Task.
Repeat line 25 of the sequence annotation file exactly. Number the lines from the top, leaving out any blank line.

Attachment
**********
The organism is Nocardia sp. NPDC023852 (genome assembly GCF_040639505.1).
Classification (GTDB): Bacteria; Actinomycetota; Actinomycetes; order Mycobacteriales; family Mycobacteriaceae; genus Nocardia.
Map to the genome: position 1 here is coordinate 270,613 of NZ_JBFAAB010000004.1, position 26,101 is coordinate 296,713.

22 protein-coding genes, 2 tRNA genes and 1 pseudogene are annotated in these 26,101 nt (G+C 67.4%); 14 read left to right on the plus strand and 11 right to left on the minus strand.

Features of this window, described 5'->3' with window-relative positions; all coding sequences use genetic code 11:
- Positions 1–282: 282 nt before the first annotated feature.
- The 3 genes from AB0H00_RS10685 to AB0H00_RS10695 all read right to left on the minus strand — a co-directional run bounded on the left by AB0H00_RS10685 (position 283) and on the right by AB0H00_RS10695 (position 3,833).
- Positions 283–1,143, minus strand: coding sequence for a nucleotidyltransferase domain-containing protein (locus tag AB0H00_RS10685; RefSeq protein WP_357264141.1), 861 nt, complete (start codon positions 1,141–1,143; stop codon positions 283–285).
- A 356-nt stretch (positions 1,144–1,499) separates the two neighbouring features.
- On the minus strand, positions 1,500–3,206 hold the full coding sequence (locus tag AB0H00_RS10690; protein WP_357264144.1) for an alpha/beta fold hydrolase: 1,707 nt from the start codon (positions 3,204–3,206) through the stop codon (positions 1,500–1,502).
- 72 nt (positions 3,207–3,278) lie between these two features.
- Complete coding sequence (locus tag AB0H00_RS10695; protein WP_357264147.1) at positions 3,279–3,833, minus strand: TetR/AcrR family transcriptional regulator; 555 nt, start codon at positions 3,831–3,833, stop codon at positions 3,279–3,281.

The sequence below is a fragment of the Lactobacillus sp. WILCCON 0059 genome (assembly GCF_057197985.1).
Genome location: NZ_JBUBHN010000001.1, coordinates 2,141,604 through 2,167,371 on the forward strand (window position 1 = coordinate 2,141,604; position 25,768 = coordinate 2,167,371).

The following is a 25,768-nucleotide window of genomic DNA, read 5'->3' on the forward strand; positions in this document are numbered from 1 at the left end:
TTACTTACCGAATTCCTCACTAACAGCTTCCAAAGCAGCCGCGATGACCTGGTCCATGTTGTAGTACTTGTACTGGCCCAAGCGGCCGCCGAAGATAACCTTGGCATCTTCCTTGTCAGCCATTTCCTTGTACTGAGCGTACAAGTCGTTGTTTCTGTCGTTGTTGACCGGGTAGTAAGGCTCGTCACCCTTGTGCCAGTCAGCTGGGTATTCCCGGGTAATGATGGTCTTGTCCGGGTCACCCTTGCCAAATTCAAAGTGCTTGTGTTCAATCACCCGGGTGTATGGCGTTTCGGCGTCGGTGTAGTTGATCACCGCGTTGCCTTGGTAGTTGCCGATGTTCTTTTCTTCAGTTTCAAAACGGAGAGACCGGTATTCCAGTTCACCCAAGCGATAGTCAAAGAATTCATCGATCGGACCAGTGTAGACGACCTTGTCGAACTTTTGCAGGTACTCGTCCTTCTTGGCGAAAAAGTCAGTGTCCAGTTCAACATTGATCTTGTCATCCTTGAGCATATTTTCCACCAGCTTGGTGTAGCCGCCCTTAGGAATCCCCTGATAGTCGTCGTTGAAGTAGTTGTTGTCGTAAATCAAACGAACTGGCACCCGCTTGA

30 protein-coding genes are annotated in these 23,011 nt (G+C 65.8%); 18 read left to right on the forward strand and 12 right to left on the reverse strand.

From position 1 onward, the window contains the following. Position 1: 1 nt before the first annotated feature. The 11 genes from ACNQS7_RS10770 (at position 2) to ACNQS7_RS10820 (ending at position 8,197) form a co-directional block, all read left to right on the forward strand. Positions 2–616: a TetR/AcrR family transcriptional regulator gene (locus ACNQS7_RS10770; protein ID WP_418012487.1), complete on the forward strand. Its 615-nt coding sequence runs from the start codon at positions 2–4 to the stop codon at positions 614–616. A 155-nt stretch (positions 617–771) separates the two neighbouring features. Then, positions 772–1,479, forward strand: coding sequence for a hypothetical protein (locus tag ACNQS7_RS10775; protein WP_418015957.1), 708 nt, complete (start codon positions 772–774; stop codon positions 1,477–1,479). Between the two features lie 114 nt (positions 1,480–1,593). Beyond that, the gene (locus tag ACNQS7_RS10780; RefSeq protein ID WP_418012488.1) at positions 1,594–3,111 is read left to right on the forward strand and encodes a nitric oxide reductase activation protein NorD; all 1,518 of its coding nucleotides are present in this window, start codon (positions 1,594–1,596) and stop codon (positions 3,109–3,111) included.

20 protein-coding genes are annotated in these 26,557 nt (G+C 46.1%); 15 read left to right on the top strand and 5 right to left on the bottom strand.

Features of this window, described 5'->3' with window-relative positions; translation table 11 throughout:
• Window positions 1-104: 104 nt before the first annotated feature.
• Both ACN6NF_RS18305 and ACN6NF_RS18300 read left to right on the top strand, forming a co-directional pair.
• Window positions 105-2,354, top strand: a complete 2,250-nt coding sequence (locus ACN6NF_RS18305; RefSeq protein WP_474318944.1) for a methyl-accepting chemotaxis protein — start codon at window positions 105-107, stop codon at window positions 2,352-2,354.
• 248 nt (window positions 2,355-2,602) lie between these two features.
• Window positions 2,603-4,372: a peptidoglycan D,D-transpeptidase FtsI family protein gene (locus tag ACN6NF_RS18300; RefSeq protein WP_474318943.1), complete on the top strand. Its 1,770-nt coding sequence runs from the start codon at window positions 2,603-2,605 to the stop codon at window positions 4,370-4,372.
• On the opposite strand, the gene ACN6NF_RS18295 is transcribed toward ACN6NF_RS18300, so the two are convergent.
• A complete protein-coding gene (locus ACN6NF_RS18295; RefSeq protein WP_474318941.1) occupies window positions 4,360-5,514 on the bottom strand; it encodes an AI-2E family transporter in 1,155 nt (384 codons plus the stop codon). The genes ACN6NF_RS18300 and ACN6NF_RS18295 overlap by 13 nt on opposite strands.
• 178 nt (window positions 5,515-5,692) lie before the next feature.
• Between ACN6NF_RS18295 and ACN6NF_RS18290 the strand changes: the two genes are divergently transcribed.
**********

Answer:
• Window positions 2,603-4,372: a peptidoglycan D,D-transpeptidase FtsI family protein gene (locus tag ACN6NF_RS18300; RefSeq protein WP_474318943.1), complete on the top strand. Its 1,770-nt coding sequence runs from the start codon at window positions 2,603-2,605 to the stop codon at window positions 4,370-4,372.